Bac Ha Market
The Sunday market in Bac Ha is where you'll want to stock up on water buffalo, pigs and horses. Once you're all set, you can browse for bottles of local firewater (made from rice, cassava or corn) or handicrafts made by some of the 10 Montagnard groups living near here - Flower Hmong, Dzao, Giay (Nhang), Han (Hoa), Xa Fang, Lachi, Nung, Phula, Thai and Thulao.Bac Ha is a less crowded alternative to Sapa, and arriving midweek makes for a relaxing visit. Around 700m above sea level, the highlands around Bac Ma are somewhat warmer than Sapa. Bring ear plugs so you needn't endure the 'Voice of Vietnam' echoing from the loudspeakers at market-rousing time.
Sapa is the most popular place to go in the Far Northwest amongst budget travelers and packages tourists alike. By using Sapa as a base you can hike off to more remote ‘traditional’ hill tribe villages and sometimes you will be offered a bed in a village for the night. Sapa was originally built as a hill station in the early part of this century and, in winter, gets bitterly cold. If you are going to be visiting Sapa in winter do not forget the winter woollies.
Sapa is preparing itself for the continuing tourist boom considerably well. Behind Sapa, towards Phong Tho is a high pass forming part of the Hoang Lien Mountains that were known to the French as the Tonkinese Alps. This range includes Fansipan, the highest mountain in Vietnam at 3,143m, which view at dawn could be spectacular.
There is a weekend market in Sapa during which the town fills up with hilltribe people selling their wares. If you want to see these tribes as they "traditionally" live (as opposed to flogging jackets to tourists), either go for a hike or head over to Dien Bien Phu from Sapa. This stretch has the most traditional people you will see in the whole of Vietnam. It seems that most tourist groups pile into Sapa during the weekend for the market. However, travelers have reported that during the week is a much better time to catch a glimpse of the real Sapa avoiding from a big hassle of tourists.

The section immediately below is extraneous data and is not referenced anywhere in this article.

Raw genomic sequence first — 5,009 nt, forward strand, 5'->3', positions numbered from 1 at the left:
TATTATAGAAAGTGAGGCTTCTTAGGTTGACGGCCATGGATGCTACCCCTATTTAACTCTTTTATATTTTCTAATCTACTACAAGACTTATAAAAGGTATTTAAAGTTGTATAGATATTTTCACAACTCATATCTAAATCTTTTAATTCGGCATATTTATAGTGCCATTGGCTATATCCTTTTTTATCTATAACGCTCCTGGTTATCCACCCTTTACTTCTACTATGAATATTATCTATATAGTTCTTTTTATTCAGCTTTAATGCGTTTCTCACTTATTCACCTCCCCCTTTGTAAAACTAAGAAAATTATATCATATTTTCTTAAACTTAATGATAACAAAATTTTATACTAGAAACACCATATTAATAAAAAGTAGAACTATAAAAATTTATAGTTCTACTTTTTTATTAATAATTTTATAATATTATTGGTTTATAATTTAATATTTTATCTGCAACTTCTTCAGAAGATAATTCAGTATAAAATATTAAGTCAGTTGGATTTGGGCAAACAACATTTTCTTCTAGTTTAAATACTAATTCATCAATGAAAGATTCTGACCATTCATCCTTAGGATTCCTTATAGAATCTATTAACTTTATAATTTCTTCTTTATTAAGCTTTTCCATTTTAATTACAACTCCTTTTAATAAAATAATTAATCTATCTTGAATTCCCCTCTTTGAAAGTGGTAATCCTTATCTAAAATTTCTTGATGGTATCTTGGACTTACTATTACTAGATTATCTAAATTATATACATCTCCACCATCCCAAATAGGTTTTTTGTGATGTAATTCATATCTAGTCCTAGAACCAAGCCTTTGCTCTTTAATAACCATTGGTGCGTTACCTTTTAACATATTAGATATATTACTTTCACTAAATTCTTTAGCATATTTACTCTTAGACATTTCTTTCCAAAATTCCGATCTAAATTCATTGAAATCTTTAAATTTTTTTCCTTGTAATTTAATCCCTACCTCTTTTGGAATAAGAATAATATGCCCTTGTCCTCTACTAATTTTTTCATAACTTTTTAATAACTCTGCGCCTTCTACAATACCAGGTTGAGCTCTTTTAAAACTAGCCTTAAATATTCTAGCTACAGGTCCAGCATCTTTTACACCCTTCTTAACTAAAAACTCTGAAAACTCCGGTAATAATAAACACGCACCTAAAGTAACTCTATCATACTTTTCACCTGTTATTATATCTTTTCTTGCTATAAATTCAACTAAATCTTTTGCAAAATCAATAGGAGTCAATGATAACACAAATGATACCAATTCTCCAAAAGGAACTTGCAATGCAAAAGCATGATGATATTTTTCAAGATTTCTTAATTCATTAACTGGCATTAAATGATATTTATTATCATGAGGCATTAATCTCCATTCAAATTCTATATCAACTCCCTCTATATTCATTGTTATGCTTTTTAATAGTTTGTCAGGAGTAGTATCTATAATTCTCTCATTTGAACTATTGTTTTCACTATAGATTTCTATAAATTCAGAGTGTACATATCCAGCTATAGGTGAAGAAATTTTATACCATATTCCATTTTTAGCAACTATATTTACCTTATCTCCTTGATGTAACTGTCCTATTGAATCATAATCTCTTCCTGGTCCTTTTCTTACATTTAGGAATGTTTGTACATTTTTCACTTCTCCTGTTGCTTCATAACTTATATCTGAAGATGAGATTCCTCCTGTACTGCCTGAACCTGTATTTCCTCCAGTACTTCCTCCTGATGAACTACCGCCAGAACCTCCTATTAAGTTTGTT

You can hike in the surrounding area and visit a number of fairly traditional predominantly Mong hilltribe villages. Further afield is the colourful Red Zao, Dzay, Tay and Xa Pho people. A home stay in the Tay village would be unforgettable experience.
Can Cau Market
Sprawling near the banks of a river, Can Cau Market is a clearly defined shantytown, packed with crude stalls covered with thatched roofs. The start of a few simple settlements can be seen high above, many of whose residents now make their weekly pilgrimage to the market. We are only 9kms from the Chinese border and some traders make the journey across from China on horseback. Unfortunately foreigners are not allowed to reciprocate this set-up, however tempting it may seem.
By 9 am, the market is crammed to capacity. It's lively and surprisingly fun. The locals are mostly of the Flower Hmong minority group. You can't miss them -their traditional costume of green checked headdress and multi-colored, meticiculosly stitched and layered garments are simply stunning. Few foreigners make it to Can Cau; those that do brave the journey come either with a small tour group in four-wheel drives, or - if half-mad and on a tight budget like me -on the back of a motorbike. The handful of Westerners here this morning are the object of intense - though friendly- scrutiny. There is much laughter as we try to make basic conversation. Although the majority are painfully shy and not accustomed to seeing foreigners, some cheerfully allow photographs to be taken.
Can Cau is predominately a livestock market and not the sort of place to buy some choice gifts for the folks back home. Beyond the fenced-in perimeter, pot-bellied pigs, chickens and water buffalo wait patiently by the river to be sold. They rub shoulders with magnificent wild horses, some of whom will be transporting their masters back over to China. But the market also sells the basics: traditional clothing, sacks of rice, bundles of coarse, raw wool and ironware. Some stalls sell fresh tobacco and a rather sad array of root vegetables. Many women sell their wares from large, wicker baskets and sit weaving whilst waiting for a sale. I note that there are many giant plastic containers lying around with attached tubes. I mistakenly think this is gasoline, but it is in fact the omni-present rice wine and some folk are spotted wisely filling up their water bottles for the long ride home. Food stalls serve bowls of steaming fat noodles in broth and indescribable plates of what I can only assume are some sort of animal innards. It is almost like being transported back in time. There are few traces of the outside world, save the occasional soccer tee-shirt cast off and digital watch. As I observe the incredible costumes, deep shyness and the dark, weather-beaten skins, it is hard to imagine that this is the same country as freewheeling Saigon City in the south. It might as well have been on another planet.